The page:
Whenever they take the field at the end of a contest, waiting alongside the other bands to hear the results, Coweta Tiger Pride members have a simple way of showing their bond.
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They join hands.
It’s one of the things, senior Kolby Cardwell has noticed, that sets them apart.
“Other bands usually stand with their arms at their sides,” said Cardwell, a clarinet player. “But we hold hands — because we are a family.”
That “family” mindset is a big reason, he added, that the Coweta marching band’s run of success has reached even greater heights this season.
In September, Tiger Pride earned a signature win for the program when it finished first at the Bands of America Regional Finals in Flagstaff, Arizona.
It will look to continue the momentum this Saturday, when it shoots for a 10th consecutive State 5A Marching Championship in Mustang.
Fresh off last week’s homecoming performance and busy preparing for Saturday, band members talked to the Tulsa World this week about this milestone season and why there’s no better place for a small-town marching band to be than Coweta.
The Arizona win was Coweta’s first in a Bands of America regional contest, in which it competes every other year.
It made the finals for the first time at its last BOA event — two years ago in Atlanta. Still, to pull off the win this year was unexpected, band officials said.
Coweta was one of the smaller schools in the contest, with a band of around 150 members. The runner-up band, from Nevada, was twice its size.
For the Tiger Pride, the result was just more proof that hard work — combined with the love and support of a community — can “pay off in a big way,” said Band Director Chris Koehn.
“That is always one of my favorite things — to see all the time and commitment that they put into it, everybody working together, and it paying off like this,” said Koehn, whose wife, Heather, junior band director, is the annual Tiger Pride show’s creative director.
Senior drum major Amber Rosemond said the band doesn’t mind being cast in the “little guy” role.
“It’s definitely motivation for us,” she said of taking on larger bands like those at the regional finals.
She and other band members recalled how the suspense mounted at the Arizona event.
As the final places were announced, counting down from 10th to first, they were sure after each they were next.
But when it didn’t come, they clasped each other’s hands more tightly, anticipation rising.
Finally, with second place settled, they knew only one option remained.
Junior Ian Brennan, a color guard member, remembers turning at that moment, when they realized they had won, and seeing “that literally every single guard girl right behind me was already crying. But we had to maintain that smile.”
The official word followed a few moments later, and then the flood of emotion released.
$38,000 in an hour and a half
Koehn, who’s been with the program since 2008, starting as assistant band director, said volunteers and donors deserve a lot of credit for its success.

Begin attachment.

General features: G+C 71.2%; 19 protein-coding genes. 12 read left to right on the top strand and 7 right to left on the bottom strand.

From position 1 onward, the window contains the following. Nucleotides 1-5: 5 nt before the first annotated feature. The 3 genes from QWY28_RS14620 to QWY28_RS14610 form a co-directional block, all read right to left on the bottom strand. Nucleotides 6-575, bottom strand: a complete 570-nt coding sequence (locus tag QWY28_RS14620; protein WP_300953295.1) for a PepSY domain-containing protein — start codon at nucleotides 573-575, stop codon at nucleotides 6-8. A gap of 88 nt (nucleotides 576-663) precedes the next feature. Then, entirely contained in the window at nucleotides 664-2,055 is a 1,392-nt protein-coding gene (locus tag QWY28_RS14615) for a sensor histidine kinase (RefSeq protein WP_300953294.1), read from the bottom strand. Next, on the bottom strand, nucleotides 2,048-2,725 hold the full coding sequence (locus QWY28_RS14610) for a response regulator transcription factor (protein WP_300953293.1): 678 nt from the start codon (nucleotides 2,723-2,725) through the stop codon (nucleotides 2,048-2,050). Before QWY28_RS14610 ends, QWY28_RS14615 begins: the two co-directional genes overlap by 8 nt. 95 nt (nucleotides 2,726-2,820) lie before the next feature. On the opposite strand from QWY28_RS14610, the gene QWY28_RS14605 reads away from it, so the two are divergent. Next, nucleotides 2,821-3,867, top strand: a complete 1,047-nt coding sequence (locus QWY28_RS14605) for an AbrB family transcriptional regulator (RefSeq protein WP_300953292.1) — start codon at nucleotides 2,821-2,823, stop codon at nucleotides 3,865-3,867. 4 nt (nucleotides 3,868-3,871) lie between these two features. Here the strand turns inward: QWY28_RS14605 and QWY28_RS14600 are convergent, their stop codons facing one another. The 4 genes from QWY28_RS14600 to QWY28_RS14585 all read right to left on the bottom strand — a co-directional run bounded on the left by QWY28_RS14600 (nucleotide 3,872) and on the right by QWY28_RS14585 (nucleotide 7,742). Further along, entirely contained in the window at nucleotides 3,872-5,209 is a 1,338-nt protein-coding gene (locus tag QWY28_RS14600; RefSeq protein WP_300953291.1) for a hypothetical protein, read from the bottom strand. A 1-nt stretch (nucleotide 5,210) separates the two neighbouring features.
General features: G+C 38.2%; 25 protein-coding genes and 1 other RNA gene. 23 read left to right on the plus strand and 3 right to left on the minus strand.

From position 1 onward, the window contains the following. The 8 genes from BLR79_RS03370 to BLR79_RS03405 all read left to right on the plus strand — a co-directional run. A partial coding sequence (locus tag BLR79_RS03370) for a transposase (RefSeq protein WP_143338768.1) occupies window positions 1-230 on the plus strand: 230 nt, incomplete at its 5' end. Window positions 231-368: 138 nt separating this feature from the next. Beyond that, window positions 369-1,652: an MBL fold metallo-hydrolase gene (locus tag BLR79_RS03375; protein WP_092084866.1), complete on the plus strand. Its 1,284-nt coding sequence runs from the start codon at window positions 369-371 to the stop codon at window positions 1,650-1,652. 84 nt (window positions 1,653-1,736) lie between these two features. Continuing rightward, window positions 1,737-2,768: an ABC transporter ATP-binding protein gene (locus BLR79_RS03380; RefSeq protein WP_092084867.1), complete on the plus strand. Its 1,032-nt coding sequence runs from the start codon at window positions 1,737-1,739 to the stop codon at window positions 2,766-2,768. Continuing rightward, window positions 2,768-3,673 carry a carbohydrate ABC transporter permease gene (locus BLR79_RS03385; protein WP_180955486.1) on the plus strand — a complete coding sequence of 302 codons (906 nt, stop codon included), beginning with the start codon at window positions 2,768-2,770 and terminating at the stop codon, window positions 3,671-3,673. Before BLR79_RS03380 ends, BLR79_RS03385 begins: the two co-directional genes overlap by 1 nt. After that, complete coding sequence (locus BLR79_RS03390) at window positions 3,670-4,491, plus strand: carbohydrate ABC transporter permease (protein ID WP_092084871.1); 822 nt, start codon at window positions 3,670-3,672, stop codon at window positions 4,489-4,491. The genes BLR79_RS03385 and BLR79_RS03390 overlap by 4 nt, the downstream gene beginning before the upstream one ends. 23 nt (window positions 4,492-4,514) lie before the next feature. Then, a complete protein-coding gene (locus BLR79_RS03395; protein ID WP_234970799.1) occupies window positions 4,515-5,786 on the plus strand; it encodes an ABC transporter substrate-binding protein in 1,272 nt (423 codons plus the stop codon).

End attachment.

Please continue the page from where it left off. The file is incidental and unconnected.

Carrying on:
He said the support — starting with dedicated band parents but extending to the community at large — has been “incredible.”
“We wouldn’t be as successful as we are for sure” without it, he said.
One of the grandest gestures came a few weeks ago, with the booster club’s annual pie auction.
Held in conjunction with the town’s Fall Festival in September, this year’s raised a record $38,000 in an hour and a half.
“It was twice as big as the usual amount,” Koehn said. “It’s a big deal anyway, but this was phenomenal. … It took a lot of the pressure off” in helping cover costs of the Arizona trip.
The band also enjoys the support of individuals, businesses and churches, who step up to meet various needs, Koehn said.
And don’t forget the voters, he added, who came out to support the bond package that built the new band building in 2016.
“That was big,” Koehn said. “We’d completely outgrown our old facility.”
This Saturday at Mustang marks the marching band’s last major performance of the season.
Pride members are primed to make it their best yet.
This year’s show, titled “Canyon’s Edge,” features Heather Koehn’s original work along with a mix of Lady Gaga, Radiohead and TLC, topped off with a “Climb Every Mountain” finale.
Since the first public performance in August, “watching the progression of it has been rewarding,” Chris Koehn said.
The busyness of marching season has left little opportunity to stop and think. But for seniors, the reality of what this Saturday means has begun to sink in.
Logan Dillon, alto sax player, said, “So many times during the season I’m so ready to get done with this. But then you realize you’re about to hang up your uniform and not pick it up again.”
“I think what’s hitting me the hardest,” added senior baritonist Ray Lenhart, “is I’ll go on to do band in college, but I’ll never find a program like Coweta where we have the support we do. You won’t find that connection again.”
“I don’t think there’s any town our size that just gives their band $38,000 at a fundraiser,” he said.
But while there are no more “next years” for seniors, Rosemond says they won’t approach Saturday any differently.
“I think what we all want the most,” she said, “is not so much to win state. We just want our best show. One last time.”